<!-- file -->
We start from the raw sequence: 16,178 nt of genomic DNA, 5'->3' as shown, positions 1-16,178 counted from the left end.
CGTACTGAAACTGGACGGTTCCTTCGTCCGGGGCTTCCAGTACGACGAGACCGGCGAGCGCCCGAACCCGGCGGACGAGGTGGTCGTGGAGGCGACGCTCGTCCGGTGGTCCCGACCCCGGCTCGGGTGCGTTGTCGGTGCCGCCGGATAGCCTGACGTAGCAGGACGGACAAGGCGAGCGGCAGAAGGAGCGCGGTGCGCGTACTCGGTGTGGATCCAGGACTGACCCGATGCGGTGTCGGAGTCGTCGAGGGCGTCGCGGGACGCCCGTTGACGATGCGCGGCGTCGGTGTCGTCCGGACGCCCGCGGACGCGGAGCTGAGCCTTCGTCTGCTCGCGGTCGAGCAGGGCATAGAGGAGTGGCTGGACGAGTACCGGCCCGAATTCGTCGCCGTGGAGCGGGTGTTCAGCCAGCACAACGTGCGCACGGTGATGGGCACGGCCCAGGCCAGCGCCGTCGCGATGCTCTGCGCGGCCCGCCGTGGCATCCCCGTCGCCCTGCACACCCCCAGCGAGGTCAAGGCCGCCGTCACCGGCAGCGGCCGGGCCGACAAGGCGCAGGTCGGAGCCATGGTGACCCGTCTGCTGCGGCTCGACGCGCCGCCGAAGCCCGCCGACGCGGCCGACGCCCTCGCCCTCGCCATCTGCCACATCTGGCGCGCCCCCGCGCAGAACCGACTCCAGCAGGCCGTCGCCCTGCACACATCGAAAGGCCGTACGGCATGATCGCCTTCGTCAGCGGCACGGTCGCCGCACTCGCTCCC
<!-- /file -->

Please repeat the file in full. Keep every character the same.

We start from the raw sequence: 16,178 nt of genomic DNA, 5'->3' as shown, positions 1-16,178 counted from the left end.
CGTACTGAAACTGGACGGTTCCTTCGTCCGGGGCTTCCAGTACGACGAGACCGGCGAGCGCCCGAACCCGGCGGACGAGGTGGTCGTGGAGGCGACGCTCGTCCGGTGGTCCCGACCCCGGCTCGGGTGCGTTGTCGGTGCCGCCGGATAGCCTGACGTAGCAGGACGGACAAGGCGAGCGGCAGAAGGAGCGCGGTGCGCGTACTCGGTGTGGATCCAGGACTGACCCGATGCGGTGTCGGAGTCGTCGAGGGCGTCGCGGGACGCCCGTTGACGATGCGCGGCGTCGGTGTCGTCCGGACGCCCGCGGACGCGGAGCTGAGCCTTCGTCTGCTCGCGGTCGAGCAGGGCATAGAGGAGTGGCTGGACGAGTACCGGCCCGAATTCGTCGCCGTGGAGCGGGTGTTCAGCCAGCACAACGTGCGCACGGTGATGGGCACGGCCCAGGCCAGCGCCGTCGCGATGCTCTGCGCGGCCCGCCGTGGCATCCCCGTCGCCCTGCACACCCCCAGCGAGGTCAAGGCCGCCGTCACCGGCAGCGGCCGGGCCGACAAGGCGCAGGTCGGAGCCATGGTGACCCGTCTGCTGCGGCTCGACGCGCCGCCGAAGCCCGCCGACGCGGCCGACGCCCTCGCCCTCGCCATCTGCCACATCTGGCGCGCCCCCGCGCAGAACCGACTCCAGCAGGCCGTCGCCCTGCACACATCGAAAGGCCGTACGGCATGATCGCCTTCGTCAGCGGCACGGTCGCCGCACTCGCTCCC